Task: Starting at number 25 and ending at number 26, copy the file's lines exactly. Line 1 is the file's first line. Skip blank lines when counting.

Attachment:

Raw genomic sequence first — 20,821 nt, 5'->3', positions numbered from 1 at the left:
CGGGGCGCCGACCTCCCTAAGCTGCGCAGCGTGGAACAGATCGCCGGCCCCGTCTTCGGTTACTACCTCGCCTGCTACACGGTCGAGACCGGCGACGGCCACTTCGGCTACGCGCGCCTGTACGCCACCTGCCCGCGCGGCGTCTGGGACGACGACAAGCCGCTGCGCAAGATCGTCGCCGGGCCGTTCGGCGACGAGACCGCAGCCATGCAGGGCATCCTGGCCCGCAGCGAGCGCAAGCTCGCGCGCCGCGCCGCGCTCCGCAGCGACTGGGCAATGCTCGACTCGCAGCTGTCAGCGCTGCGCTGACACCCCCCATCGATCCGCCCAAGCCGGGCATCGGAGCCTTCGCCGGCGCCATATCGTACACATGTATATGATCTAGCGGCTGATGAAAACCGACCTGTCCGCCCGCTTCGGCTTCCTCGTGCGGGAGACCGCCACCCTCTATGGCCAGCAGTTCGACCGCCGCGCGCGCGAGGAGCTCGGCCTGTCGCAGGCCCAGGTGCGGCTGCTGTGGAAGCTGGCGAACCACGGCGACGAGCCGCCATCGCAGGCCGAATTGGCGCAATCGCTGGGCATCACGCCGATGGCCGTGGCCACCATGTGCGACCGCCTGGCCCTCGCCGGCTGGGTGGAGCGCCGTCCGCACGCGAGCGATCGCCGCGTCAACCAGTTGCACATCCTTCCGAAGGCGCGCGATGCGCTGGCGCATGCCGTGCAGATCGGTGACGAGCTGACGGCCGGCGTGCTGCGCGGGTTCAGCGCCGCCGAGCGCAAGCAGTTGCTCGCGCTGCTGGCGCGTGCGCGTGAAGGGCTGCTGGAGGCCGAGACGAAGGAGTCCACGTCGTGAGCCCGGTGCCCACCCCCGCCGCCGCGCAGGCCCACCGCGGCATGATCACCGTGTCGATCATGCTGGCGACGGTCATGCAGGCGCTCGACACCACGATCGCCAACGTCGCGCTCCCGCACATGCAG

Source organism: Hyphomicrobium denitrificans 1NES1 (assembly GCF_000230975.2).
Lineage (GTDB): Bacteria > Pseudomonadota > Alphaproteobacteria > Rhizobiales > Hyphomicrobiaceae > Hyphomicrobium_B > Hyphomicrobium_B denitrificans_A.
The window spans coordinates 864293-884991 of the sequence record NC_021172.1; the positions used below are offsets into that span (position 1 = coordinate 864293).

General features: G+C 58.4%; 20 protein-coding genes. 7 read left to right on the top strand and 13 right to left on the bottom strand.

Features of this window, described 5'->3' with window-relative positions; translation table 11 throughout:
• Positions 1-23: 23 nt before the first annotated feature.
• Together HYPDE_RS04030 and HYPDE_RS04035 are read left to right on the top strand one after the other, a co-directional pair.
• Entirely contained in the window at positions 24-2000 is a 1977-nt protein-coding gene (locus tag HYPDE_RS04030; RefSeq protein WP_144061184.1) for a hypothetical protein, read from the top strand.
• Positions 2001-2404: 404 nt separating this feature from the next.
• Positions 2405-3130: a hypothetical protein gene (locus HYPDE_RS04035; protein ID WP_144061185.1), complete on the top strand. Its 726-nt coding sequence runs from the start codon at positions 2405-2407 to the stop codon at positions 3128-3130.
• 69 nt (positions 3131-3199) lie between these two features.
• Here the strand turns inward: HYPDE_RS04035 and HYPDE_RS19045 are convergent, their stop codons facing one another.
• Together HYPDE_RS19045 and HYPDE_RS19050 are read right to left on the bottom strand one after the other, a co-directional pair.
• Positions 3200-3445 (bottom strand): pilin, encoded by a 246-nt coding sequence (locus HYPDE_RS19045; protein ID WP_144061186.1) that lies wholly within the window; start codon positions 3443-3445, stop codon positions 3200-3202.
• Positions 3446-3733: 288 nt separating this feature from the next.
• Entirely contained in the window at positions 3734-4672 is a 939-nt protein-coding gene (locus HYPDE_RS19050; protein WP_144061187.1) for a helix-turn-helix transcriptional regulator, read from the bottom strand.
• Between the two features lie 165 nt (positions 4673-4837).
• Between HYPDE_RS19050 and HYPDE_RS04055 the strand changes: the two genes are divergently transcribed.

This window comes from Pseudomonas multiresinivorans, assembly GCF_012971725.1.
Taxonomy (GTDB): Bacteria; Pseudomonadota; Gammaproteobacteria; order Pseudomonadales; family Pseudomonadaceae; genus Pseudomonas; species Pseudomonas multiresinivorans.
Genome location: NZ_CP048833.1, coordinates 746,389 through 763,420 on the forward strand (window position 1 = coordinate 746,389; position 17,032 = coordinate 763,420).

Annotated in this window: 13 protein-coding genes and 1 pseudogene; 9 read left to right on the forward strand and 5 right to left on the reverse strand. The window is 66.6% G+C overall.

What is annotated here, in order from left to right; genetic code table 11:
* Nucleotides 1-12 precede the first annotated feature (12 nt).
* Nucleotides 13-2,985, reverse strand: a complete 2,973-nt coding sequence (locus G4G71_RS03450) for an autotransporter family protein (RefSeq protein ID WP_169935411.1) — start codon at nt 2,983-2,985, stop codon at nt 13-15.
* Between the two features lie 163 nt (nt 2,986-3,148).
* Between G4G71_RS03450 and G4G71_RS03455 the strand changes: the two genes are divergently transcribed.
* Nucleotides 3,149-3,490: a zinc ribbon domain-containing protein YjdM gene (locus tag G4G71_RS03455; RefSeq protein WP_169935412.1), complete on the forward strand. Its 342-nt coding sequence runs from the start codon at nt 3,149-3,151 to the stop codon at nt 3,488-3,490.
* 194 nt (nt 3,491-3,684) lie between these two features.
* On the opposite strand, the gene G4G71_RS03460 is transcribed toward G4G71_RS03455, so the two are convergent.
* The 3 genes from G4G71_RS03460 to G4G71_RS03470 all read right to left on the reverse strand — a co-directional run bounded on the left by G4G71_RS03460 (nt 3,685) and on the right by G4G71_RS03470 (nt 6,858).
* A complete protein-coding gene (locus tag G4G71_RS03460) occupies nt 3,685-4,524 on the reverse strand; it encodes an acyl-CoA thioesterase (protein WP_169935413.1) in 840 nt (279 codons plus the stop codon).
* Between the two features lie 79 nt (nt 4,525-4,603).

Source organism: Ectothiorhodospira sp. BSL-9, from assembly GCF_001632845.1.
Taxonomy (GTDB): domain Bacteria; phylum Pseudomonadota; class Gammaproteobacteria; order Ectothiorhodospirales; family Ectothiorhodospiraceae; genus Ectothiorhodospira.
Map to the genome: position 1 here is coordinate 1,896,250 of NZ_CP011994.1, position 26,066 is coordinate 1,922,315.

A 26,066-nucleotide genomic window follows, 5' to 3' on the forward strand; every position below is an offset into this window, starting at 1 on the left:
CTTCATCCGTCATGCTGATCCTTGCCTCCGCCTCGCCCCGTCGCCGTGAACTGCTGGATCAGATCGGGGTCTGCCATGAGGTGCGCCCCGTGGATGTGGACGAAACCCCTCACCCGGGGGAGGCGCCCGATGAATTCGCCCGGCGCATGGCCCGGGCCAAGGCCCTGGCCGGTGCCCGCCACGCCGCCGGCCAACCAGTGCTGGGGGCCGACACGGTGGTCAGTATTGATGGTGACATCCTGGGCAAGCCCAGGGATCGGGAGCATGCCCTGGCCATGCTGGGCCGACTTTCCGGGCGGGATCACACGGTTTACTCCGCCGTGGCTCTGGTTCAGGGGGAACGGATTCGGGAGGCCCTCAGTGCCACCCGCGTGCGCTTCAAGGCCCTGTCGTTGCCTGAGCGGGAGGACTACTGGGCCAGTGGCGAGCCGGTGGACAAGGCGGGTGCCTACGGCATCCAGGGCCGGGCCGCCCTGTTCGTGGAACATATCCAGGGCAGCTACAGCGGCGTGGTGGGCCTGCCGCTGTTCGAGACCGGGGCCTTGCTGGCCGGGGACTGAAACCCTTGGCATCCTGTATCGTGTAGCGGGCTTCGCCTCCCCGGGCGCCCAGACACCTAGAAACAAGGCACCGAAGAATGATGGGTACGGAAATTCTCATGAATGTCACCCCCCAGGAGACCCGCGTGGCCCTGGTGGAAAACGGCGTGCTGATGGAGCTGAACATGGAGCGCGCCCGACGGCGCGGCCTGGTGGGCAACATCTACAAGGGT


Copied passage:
What is annotated here, in order from left to right; genetic code table 11:
* Nucleotides 1-12 precede the first annotated feature (12 nt).